Aristotle - Aristotle Aristotle's version of the...

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Aristotle Aristotle's version of the cosmological argument also fits the general pattern. In these notes, I will be making some reference to Aristotle's arguments for the Unmoved Mover in his Physics, as well as in Book Lambda of the Metaphysics (the passage in the Supplement). FOCUS The focus for Aristotle argument is motion, in a more general sense than the locomotion of Plato's argument. Aristotle recognizes four kinds of change: change in quantity, quality, relation (including position), and substantial change (creation and annihilation). The term "motion" (kinesis) encompasses the first three kinds of change. So, motion includes locomotion, but also change in quantity (increasing and diminishing) and quality (growing hotter or whiter or smellier). Unlike Plato, Aristotle does not begin by accepting (even for the sake of argument) the assumption of materialists that all physical change is explainable in terms of the locomotion of atoms or other microscopic bits of matter. TEMPORALITY This is a controversial point. Some argue that Aristotle is assuming a synchronic model of causation: there must be now a cause of any motion that is occurring now. Causes of motion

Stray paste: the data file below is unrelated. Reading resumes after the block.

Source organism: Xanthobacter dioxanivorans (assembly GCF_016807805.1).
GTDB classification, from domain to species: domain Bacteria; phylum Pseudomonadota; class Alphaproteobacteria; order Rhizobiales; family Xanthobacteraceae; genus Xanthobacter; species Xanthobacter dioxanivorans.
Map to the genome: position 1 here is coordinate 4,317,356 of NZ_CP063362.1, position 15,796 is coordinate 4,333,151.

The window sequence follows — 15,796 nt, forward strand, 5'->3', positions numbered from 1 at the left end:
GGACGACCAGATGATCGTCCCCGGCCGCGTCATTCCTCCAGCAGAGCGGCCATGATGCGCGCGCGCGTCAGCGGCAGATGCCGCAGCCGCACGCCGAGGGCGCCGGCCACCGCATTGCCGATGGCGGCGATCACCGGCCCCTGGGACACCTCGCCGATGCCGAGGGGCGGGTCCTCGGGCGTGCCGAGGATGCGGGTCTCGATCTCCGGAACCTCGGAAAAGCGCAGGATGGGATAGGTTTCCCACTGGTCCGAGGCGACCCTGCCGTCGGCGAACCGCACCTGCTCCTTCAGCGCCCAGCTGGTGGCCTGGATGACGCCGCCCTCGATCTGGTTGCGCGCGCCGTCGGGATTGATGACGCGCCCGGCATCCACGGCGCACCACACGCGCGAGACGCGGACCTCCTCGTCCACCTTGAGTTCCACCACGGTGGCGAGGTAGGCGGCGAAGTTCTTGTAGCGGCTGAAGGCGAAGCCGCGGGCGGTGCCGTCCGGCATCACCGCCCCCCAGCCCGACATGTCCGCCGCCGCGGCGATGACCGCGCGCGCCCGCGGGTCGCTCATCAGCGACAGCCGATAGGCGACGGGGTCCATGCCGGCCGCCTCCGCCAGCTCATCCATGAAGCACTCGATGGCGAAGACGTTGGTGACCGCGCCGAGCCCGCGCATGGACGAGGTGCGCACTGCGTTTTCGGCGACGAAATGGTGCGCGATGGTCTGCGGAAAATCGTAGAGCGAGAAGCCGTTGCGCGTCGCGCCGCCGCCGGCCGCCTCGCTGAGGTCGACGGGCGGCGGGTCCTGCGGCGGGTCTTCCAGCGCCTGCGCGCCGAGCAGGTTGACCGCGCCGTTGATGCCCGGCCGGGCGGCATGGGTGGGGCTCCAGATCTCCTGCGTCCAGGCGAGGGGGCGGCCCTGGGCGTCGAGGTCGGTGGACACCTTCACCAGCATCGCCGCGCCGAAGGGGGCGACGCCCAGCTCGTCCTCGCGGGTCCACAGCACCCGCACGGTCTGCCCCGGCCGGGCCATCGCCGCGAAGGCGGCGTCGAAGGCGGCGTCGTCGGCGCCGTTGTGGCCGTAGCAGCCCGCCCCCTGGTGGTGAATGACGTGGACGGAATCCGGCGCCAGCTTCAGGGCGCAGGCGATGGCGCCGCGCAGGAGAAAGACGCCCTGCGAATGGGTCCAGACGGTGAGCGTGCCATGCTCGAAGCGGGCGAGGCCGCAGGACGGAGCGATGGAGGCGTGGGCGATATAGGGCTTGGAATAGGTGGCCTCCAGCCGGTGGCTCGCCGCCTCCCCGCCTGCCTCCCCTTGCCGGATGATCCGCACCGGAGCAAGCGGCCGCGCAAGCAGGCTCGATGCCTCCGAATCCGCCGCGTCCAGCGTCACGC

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This note was uploaded on 11/09/2011 for the course PHI PHI2010 taught by Professor Jorgerigol during the Fall '09 term at Broward College.

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Aristotle - Aristotle Aristotle's version of the...

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